Following a recommendation from @nickdennis I read Multipliers. If you’re in a management position I really think you would benefit from reading it, if you’re in any role in education our next generation will benefit from you reading it.
This is all about how subtle changes to your approach to people management can produce significant reward, whether those people are staff in your department or the year 9 class sat in front of you while you’re checking twitter.
Nicks post is better than mine, read his. But, here are my immediate to-do’s from the book.
It isn’t just how intelligent your team members are; it is how much of that intelligence you can draw out.
I know that I’m lucky enough to have one of the most talented teams in the sector- a Multiplier can do more to draw that talent from them. It’s not all about me. Apparently.
Handing over ownership of projects, freedom to experiment, learn and make mistakes are the key.
Liberators don’t just listen the majority of time. They massively shift the ratio, listening most of the time. This creates space for others to share what they know.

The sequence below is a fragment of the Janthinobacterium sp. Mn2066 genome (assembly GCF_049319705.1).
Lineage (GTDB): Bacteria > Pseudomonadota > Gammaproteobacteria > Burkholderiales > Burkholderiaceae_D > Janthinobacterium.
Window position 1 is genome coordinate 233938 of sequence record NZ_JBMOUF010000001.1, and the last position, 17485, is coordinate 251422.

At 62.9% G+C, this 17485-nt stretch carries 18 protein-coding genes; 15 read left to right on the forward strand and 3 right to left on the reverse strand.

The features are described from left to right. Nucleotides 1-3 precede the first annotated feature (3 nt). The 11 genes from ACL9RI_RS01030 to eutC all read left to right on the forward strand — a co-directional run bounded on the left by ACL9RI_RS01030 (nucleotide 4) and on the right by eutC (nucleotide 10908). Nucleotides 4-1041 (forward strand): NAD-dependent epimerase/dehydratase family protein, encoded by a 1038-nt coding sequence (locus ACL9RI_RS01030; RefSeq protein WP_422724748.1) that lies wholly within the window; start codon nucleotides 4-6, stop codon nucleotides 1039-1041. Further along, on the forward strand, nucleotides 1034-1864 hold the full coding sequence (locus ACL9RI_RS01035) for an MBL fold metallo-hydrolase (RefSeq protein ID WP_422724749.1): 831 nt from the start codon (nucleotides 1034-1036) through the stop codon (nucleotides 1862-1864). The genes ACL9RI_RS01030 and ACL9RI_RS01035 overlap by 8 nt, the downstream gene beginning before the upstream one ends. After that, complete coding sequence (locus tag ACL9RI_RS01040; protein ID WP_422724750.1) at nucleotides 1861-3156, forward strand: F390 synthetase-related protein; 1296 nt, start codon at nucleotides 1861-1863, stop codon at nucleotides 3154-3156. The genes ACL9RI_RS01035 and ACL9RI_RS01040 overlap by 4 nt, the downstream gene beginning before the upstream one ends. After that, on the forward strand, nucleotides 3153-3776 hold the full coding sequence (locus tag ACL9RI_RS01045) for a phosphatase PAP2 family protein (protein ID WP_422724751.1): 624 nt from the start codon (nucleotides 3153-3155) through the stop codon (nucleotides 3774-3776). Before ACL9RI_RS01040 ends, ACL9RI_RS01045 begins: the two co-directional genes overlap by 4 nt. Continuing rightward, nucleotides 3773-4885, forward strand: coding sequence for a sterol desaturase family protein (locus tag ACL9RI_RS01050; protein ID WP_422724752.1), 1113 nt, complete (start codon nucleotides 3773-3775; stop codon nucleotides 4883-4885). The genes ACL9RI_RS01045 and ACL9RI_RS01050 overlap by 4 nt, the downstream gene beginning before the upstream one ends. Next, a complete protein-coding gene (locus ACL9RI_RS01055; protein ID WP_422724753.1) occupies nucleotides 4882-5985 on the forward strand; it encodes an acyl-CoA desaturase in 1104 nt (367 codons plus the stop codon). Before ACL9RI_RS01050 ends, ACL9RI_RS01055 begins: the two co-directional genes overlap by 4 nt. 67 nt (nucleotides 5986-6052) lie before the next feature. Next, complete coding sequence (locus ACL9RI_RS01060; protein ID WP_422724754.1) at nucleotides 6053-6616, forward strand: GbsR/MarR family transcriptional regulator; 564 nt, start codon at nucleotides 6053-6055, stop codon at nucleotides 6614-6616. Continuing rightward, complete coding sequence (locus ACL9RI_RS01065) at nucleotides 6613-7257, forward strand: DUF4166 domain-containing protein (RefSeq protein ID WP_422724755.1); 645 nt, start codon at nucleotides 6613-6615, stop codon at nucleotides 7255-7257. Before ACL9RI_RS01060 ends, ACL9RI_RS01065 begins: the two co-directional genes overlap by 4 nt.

This is my real challenge for the next few weeks. I’m far too noisy in team meetings. I might even attempt to measure it. The Multiplier not only listens more but asks the questions to draw out the best thinking in those around them. Better to debate a decision without settling it, help the team figure out the solution even if you already know it.
Define opportunities that challenge people to go beyond what they know how to do.
I’d like to think we’re pretty good at this already, but I want to put added emphasis on how we help the group to push themselves on to their next great thing.
Never give someone an A-W-K without an F-I-X. Don’t just identify the problem; find a solution.
And finally, one for the whole group. You need to read the book to understand the quote but I will be challenging the whole team to this for the rest of the year.
As I said at the start. Read it.